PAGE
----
Julian Assange’s decision to seek refuge in the Ecuadorian embassy is not as strange as it seems. In May, Mr Assange interviewed Ecuador’s president, Rafael Correa, for Russia Today, a Kremlin-backed television channel. Both men laughed and smiled as they shared their anti-US views — in his six years as president, Mr Correa has booted out a US ambassador and a US army base — and also their partial ideas about media freedom. Mr Assange once wanted to censor his own biography. Mr Correa has developed a government media empire, while clamping down on critical independents. Read more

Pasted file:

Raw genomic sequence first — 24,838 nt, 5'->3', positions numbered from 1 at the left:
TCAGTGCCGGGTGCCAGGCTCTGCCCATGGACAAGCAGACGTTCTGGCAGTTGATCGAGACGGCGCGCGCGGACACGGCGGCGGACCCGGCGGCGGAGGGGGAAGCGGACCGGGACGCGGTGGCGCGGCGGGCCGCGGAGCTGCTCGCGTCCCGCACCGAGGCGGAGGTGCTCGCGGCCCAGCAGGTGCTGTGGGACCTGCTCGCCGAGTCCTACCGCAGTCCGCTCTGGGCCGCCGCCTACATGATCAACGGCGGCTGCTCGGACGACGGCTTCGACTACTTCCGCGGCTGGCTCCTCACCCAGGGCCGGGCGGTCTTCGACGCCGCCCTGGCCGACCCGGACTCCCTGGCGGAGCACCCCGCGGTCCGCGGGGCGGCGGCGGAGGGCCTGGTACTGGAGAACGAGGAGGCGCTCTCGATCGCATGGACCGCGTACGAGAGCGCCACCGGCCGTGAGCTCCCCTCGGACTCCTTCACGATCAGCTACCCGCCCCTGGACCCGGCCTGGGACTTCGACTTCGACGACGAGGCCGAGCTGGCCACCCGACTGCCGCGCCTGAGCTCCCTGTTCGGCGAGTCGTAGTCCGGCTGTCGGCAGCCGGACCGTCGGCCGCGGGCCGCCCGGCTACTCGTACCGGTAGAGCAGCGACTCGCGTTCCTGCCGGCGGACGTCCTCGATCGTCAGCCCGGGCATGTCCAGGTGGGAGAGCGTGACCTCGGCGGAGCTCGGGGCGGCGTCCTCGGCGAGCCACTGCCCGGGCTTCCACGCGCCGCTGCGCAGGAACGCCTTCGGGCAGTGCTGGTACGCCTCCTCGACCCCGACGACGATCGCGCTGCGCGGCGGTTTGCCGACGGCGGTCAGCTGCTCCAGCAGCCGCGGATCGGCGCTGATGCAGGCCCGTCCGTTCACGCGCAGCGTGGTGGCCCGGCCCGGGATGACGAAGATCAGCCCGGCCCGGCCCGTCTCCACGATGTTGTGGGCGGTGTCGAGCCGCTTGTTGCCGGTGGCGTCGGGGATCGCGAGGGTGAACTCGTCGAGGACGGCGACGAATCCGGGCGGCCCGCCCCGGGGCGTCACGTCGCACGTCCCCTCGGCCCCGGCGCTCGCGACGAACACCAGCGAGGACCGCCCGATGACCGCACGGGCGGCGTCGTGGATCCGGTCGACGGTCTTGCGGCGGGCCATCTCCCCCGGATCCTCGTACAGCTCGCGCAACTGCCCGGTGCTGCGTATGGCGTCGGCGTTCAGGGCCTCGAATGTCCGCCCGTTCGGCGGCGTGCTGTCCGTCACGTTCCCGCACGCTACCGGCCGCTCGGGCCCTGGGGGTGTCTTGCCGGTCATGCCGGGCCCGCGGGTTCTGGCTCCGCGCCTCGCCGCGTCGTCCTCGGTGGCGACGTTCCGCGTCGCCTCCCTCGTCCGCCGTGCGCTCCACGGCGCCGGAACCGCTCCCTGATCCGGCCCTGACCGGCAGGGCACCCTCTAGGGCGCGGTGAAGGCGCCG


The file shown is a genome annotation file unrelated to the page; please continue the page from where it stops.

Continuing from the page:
- •Contact us
- •About us
- •Advertise with the FT
- •Terms & conditions
© The Financial Times Ltd 2013 FT and 'Financial Times' are trademarks of The Financial Times Ltd.